Blowback is a term used in espionage to describe unintended consequences. In context, it can also mean retaliation as the result of actions undertaken by nations. The phrase is believed to have been coined by the CIA.

In the 1980s, blowback became a central focus of the debate over the Reagan Doctrine, which advocated militarily supporting resistance movements opposing Soviet-supported, communist governments. Critics of the Reagan Doctrine argued that blowback was unavoidable, and that, through the doctrine, the United States was inflaming Third World wars. Conservative advocates, principally at the conservative Heritage Foundation, responded that support for anti-communist resistance movements would lead to a "correlation of forces," which would topple communist regimes without significant retaliatory consequence to the United States, while simultaneously altering the global balance of power in the Cold War.

Given prior CIA support of the Islamic insurgency in Afghanistan and purportedly also of Osama bin Laden, it could be argued that the September 11, 2001 Terrorist Attack is the most prominent contemporary example of blowback, since some contend that this U.S. support actually helped build Bin Laden as a geopolitical force.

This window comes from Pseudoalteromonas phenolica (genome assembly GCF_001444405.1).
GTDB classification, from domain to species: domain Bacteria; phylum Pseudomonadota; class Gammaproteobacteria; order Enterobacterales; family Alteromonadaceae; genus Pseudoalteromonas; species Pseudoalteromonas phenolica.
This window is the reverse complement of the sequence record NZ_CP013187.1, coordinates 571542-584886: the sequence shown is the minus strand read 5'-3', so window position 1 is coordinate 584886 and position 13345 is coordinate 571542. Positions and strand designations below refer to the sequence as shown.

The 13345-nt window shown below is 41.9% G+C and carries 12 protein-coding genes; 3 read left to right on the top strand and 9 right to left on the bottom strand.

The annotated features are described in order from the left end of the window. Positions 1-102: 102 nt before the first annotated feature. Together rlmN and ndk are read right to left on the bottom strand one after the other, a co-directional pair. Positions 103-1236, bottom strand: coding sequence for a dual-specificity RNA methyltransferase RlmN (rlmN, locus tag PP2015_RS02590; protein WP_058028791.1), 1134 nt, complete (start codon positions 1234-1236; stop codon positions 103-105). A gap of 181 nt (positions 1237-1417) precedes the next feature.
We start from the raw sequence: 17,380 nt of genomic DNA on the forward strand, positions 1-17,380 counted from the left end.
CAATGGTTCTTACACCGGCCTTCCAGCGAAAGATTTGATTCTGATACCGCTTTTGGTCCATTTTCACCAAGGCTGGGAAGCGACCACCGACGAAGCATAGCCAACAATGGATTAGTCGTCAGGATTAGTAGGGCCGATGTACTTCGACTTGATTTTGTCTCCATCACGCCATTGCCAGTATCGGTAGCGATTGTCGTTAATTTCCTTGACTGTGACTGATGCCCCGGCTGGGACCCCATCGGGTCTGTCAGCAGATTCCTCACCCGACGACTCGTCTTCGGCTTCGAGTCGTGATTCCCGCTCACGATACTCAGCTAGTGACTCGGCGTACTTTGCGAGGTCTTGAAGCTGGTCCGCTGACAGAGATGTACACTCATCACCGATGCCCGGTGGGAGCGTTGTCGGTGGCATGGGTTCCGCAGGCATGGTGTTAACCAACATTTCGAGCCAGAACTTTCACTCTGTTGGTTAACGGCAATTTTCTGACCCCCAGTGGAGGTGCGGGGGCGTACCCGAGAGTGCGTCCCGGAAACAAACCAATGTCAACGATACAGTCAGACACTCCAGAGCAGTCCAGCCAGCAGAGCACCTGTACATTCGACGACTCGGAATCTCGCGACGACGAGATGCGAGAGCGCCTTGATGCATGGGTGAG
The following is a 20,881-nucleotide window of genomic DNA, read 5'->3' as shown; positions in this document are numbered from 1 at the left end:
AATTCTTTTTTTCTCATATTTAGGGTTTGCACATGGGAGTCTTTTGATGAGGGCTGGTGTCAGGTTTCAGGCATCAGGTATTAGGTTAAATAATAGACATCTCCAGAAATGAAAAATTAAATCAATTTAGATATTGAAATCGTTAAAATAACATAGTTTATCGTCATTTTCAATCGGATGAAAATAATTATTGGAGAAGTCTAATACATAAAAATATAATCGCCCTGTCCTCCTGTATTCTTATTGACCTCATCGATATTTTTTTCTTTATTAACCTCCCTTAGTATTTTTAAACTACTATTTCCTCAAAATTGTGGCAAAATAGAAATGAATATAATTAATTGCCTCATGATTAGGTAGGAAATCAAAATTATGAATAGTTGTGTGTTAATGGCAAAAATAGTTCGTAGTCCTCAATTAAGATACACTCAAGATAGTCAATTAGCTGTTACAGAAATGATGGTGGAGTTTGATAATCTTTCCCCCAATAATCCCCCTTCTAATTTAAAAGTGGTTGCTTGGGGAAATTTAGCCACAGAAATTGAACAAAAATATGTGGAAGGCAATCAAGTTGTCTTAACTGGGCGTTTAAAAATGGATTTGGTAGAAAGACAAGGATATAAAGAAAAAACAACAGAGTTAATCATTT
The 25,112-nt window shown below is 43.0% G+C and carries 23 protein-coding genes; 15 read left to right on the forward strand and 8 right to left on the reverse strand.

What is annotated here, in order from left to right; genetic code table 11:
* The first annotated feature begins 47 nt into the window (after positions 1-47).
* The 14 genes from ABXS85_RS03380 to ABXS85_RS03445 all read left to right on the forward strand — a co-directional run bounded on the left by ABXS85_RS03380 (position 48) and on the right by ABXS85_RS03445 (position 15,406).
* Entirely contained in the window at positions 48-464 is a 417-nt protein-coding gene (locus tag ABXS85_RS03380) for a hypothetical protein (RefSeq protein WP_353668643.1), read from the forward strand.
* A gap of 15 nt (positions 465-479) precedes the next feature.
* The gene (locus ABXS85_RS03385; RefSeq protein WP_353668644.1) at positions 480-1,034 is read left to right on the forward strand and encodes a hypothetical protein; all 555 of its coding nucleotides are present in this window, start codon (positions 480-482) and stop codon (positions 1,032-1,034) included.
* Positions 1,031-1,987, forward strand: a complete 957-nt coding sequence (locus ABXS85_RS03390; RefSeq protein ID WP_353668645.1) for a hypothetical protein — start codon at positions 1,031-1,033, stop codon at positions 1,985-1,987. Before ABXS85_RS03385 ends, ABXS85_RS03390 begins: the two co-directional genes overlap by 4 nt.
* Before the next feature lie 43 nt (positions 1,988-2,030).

See also deniability, Reagan Doctrine.


  • Blowback: The Costs and Consequences of American Empire, by Chalmers Johnson, ISBN 0805062394

Blowback also refers to a particular system for implementing automatic re-loading for guns, the others being recoil-actuated and gas-actuated.

In a blowback system the expanding gases from the round being fired "blow back" the breech of the gun, which is left unlocked. This system is only really useful for smaller weapons with short barrels, where the breech can start moving as soon as the round is fired. With larger weapons the breech would move too far before the round left the barrel, and can spoil the aim. Thus blowback is typically found only on pistols and submachine guns.

The cyclic firing rate is usually very high, because the mass of the bolt determines how quickly the action operates. Users prefer light-weight weapons, and this causes the gun to cycle quickly. In a blowback firearm, the firing pin is often just a small projection on the bolt. When bolt slams home, the round fires. These guns usually stop with an open chamber. They are also rather unsafe, because a hard bump can cause the heavy bolt to spring the sear. The sear releases the bolt, and then the gun may fire.

Blowback also refers to firearms that blowback dust, expended, and infrequently minor debris upon firing, often being caused by lose seals or the recoil and short barrels of pistols. This is often called Pistol Blowback. This can cause great irritation to eyes and in the rare case of debris, can actually cause scarring. Many ranges or organizations suggest the use of, or require safety glasses when firing pistols.